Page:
Piolet d'Or 2011, winners, diversity and the challenges of alpinism
Two Piolets d'Or were awarded on 15 April in Chamonix, France, during the IXX Piolet d'Or 2011: to the Greenland Big Walls by Sean Villanueva, Nicolas and Olivier Favresse, Ben Ditto and Bob Shepton and to the ascent up Mount Logan in Canada by Yasushi Okada and Katsutaka Yokoyama from Japan. On 16 April in Courmayeur the British mountaineer Doug Scott received the Lifetime Achievement Award from Walter Bonatti who, like Reinhold Messner, had preceded him in the Hall of Fame. The complete report.
Piolet d'Or 2011 or, put in other words, the diverse aspects of alpinism. Just like last year the Piolet d'Or went to two expeditions, but this edition came along with a novelty: never before since the introduction of the multiple awards had the winners been so diverse. Which leads us to conclude "and yet it moves", this modern alpinism... On one hand there is the world of the big rock walls, with the irresistible and tried-and-tested "Belgian band" comprised of brothers Nicolas and Olivier Favresse and Sean Villanueva, joined for the occasion by Ben Ditto from the USA and the unmissable 75-year-old British skipper Bob Shepton. While on the other hand there is alpinism at altitude, one which confronts all types of terrain (ice, mixed and rock) with a extremely lightweight and smiling Japanese team comprised of Yasushi Okada and Katsutaka Yokoyama.
The former (the jovial team of sailors, alpinists and musicians as they've been defined by the mainstream press) were the protagonists of a trip which mixed sea, icebergs and pure and clean climbing up the extraordinary big walls along Cape Farewell, on Greenland's south and west coast. The latter, up Mount Logan in Alaska's immense and freezing expanse, demonstrated the raw power of Asian alpinism once again, and the timeless charm and beauty of the most classic alpine style. So much so that the recipient of the Lifetime Achievement Award, the great Doug Scott, commented with satisfaction that the form of alpinism he and his generation had carried out had been "the right one". The very same "alpine style" which, unsurprisingly, ids represented by two clear leaders in the first two editions, namely Walter Bonatti and Reinhold Messner, to which Riccardo Cassin must be added, as he should certainly have received this award during the last year of his life.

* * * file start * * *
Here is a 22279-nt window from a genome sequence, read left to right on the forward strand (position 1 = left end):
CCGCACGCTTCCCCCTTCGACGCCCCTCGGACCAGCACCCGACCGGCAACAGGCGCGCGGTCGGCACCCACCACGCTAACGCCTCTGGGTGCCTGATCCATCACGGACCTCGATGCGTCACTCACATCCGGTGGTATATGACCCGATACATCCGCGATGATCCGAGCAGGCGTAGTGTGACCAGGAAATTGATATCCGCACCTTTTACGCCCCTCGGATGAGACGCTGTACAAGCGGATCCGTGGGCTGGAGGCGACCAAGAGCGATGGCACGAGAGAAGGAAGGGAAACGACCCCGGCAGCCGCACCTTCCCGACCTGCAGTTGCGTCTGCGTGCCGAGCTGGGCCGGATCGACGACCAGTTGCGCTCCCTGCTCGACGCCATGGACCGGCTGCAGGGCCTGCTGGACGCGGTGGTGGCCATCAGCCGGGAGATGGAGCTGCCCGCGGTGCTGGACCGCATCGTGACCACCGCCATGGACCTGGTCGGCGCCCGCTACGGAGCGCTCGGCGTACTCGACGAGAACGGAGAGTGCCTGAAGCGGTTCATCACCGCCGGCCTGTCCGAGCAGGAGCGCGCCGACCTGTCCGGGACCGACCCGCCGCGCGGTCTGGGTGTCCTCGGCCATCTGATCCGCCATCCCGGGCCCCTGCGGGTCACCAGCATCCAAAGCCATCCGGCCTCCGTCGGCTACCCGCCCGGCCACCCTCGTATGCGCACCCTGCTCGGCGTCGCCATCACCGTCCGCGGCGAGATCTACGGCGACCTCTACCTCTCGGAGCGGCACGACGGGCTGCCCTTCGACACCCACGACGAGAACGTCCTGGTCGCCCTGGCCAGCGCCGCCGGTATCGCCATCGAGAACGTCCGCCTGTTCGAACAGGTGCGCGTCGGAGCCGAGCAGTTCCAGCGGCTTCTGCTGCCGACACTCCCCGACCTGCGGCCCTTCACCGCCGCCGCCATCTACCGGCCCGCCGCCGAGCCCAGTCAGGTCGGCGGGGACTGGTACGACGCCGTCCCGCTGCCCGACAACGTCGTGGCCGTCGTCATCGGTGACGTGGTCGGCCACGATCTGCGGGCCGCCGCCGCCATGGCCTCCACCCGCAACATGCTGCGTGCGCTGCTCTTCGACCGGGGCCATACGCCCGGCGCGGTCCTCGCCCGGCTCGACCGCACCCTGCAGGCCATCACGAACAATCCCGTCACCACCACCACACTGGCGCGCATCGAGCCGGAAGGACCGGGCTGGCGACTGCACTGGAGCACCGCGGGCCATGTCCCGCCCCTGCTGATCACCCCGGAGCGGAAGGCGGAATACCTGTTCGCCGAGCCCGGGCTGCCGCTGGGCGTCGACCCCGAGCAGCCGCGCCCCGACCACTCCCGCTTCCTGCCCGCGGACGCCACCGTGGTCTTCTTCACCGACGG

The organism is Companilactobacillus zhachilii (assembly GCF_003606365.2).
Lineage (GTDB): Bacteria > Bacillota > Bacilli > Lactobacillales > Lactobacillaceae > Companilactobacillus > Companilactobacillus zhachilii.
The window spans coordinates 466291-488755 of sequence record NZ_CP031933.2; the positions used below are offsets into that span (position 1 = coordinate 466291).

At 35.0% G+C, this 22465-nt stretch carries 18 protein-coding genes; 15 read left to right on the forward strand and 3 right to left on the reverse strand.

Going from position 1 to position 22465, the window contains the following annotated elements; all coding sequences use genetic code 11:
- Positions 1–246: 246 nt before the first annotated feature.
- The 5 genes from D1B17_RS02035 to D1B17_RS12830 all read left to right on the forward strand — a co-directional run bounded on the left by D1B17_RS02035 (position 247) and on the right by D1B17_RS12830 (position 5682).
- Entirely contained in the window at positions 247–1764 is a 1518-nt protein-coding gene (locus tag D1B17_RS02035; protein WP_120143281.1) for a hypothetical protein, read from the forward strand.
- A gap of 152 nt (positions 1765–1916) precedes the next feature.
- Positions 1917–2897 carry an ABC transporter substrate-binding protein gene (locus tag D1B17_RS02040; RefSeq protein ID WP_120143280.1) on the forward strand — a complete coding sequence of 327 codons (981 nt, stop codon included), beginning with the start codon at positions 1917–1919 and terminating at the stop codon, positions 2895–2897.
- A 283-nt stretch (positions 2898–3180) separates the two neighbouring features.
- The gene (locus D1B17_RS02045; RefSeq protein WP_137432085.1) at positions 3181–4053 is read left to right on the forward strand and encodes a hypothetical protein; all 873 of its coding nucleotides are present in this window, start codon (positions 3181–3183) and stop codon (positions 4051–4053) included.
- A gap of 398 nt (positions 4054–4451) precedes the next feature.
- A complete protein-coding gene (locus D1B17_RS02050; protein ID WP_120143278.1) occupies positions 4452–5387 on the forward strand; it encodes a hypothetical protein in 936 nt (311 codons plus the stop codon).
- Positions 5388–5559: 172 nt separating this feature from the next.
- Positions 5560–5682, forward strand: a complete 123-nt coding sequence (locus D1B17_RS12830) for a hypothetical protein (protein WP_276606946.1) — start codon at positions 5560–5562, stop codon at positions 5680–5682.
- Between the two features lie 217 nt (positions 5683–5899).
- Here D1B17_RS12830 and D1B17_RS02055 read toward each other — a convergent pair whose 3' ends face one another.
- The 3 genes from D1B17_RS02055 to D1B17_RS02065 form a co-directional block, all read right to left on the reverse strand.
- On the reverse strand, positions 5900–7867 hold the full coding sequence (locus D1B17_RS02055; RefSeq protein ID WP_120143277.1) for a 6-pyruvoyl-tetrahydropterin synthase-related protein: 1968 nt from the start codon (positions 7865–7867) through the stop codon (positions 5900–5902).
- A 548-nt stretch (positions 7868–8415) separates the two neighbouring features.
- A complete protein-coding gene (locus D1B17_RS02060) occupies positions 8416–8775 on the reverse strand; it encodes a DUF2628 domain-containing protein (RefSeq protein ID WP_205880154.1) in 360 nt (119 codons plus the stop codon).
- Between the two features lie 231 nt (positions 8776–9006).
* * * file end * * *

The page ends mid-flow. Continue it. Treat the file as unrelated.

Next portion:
It's superfluous to say that, despite being completely different, both adventures awarded with the golden ice axe are definitely prize worthy. The Favresse & Co team established nine new routes, including The Devil's Brew which takes a vertiginous 850m line up the Impossible wall, starting directly from the sea climbed "clean" in 10 days through virgin territory. It is worth noting that on the nine first ascents, only a single bolt was placed. Okada and Yokoyama's journey into the unknown in perfect alpine style took place on the immense SE Face of Mount Logan. 2500m high and up to an altitude of 5959m, this tested them with all the variables of pure alpinism and was climbed with three bivouacs. The two Japanese mountaineers rose to this challenge perfectly, so much so that their ascent had previously netted them the Piolet d'Or Asia.
It has to be said that alpine style and different terrain is the common denominator for the other 4 nominations, too. These included the extraordinarily long 72 hour non-stop ascent of Mount Foraker (5304m) in Alaska by America's Colin Haley and Norway's Bjorn-Elvind Artun, as well as the massive 1600m high first ascent up the West Face of Vasuki Parbat (6792m) in India. This was breached by British mountaineers Malcolm Bass and Paul Figg in 10 days and theirs is the second ever ascent of the mountain. The others nominated for 2011 included the new 2500m climb up the East Face of the beautiful and secluded Mount Edgard (6618m) in China by Bruce Normand from Britain and Kyle Dempster from the USA, as well as, last but by no means least, the great new route up the SE Face of Lunag I in Nepal by Frenchmen Mathieu Detrie, Mathieu Maynadier, Sebastien Ratel and the late Max Belleville.
A "triumph" therefore for what has become the Leitmotif of the last few years: small teams on pretty-much unheard of mountains, journeys into the unknown marked by extreme uncertainty, with a start from the base of the route and single, non-stop journey to the summit. In synthesis, that form of alpine style described by Doug Scott and which has become the hallmark of cutting-edge alpinism. Having said that, despite its obvious differences the rock journey by Favresse, Ditto and Villanueva won over almost everyone's hearts. So much so the the great alpinist and impeccable Jury president Greg Child, in reply to Kay Rush's question during the Lifetime Achievement ceremony at Courmayeur about which of the 6 expeditions he'd liked to have taken part in, replied "definitely the Big Walls in Greenland" adding immediately "also because the others are too frightening..."